Learning Centers allows children to grow in their social skills. They navigate interactions with their peers during this time, and it is happening almost constantly. Here are just some of the ways centers help children socially:
Kids need to find a way to join in on play that’s already established at one center.
They need to negotiate the guidelines to what they’ll be doing in the center.
One child may want some time to herself at a center, and she needs to express that to her friends.
Children constantly work on who is using what material at any given time, and if they’re willing to share that with some friends.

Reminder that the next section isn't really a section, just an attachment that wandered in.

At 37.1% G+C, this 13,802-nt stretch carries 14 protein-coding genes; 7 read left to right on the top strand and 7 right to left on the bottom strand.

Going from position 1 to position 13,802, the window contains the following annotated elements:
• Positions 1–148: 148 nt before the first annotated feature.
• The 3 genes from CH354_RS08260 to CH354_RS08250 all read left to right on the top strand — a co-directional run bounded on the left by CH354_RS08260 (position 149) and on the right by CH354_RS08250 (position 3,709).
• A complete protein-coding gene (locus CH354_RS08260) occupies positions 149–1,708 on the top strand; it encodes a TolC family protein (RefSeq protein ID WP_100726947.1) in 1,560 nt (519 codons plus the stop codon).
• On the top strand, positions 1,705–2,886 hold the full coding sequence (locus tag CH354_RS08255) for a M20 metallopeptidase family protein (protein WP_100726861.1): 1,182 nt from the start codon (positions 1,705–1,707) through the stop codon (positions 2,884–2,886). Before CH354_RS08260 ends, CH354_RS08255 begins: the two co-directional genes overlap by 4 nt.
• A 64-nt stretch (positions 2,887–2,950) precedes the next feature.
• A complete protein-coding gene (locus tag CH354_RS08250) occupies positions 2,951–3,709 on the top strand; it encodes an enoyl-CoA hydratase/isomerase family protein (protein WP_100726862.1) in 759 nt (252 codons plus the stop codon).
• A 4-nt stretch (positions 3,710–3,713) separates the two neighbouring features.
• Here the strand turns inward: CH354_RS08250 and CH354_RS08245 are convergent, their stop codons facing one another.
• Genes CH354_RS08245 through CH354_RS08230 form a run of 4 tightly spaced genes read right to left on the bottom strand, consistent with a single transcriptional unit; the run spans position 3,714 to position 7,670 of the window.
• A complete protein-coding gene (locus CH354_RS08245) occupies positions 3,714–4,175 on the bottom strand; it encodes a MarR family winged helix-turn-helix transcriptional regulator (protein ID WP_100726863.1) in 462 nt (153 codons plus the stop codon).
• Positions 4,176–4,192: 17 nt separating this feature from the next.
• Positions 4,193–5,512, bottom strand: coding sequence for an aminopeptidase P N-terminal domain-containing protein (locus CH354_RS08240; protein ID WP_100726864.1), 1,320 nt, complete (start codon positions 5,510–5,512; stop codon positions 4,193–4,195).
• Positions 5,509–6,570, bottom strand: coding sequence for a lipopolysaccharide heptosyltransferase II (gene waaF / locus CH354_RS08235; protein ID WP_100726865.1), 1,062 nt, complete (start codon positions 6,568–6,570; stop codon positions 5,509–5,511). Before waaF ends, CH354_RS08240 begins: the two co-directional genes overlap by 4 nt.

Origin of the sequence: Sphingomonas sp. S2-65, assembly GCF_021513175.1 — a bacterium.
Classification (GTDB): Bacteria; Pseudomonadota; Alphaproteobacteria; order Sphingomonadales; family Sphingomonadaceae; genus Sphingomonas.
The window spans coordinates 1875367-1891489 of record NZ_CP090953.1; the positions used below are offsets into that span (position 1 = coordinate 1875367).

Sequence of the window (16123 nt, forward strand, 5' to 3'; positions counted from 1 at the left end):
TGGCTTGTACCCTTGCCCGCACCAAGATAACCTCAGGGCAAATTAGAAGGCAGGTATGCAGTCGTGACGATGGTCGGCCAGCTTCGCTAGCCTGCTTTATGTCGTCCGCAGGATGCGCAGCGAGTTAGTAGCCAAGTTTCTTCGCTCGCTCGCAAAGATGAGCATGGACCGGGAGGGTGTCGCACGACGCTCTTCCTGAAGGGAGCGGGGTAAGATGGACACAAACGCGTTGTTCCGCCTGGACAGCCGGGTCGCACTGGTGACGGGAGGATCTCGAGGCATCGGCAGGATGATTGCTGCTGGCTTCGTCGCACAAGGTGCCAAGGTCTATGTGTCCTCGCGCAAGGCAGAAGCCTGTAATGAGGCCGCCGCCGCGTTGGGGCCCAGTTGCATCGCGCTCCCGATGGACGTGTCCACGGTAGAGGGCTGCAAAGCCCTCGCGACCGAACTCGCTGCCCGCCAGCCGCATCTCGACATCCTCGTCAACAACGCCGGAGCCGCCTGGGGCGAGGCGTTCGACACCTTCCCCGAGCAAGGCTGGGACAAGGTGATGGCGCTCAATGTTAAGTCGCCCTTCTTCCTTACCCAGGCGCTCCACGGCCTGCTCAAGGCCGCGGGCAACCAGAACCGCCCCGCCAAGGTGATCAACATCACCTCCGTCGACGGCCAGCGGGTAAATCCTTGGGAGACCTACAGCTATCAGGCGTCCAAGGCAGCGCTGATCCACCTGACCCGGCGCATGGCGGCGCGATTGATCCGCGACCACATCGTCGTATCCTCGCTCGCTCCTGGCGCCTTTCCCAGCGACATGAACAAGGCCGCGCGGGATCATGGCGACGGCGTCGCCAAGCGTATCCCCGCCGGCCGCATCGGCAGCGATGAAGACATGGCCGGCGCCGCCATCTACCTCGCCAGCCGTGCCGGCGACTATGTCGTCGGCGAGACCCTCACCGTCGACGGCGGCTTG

When it’s time to clean up, the kids need to divvy up who will be responsible for what task.
A child might be struggling with a task he very much wants to do. He can ask a friend for help, a friend could offer to help, or some combination thereof.
Looks like just playing? Not really. In this area children work the hardest at many skills which they will use throughout their life. As children engage in pretend or dramatic play, they are actively experimenting with the social and emotional roles of life. Through cooperative play, children learn to take turns, share responsibility, and creatively problem-solve.
Dramatic play helps children understand the power of language as words are used to reenact a stories. This process helps children make the connection between spoken and written language - a critical pre-reading skill.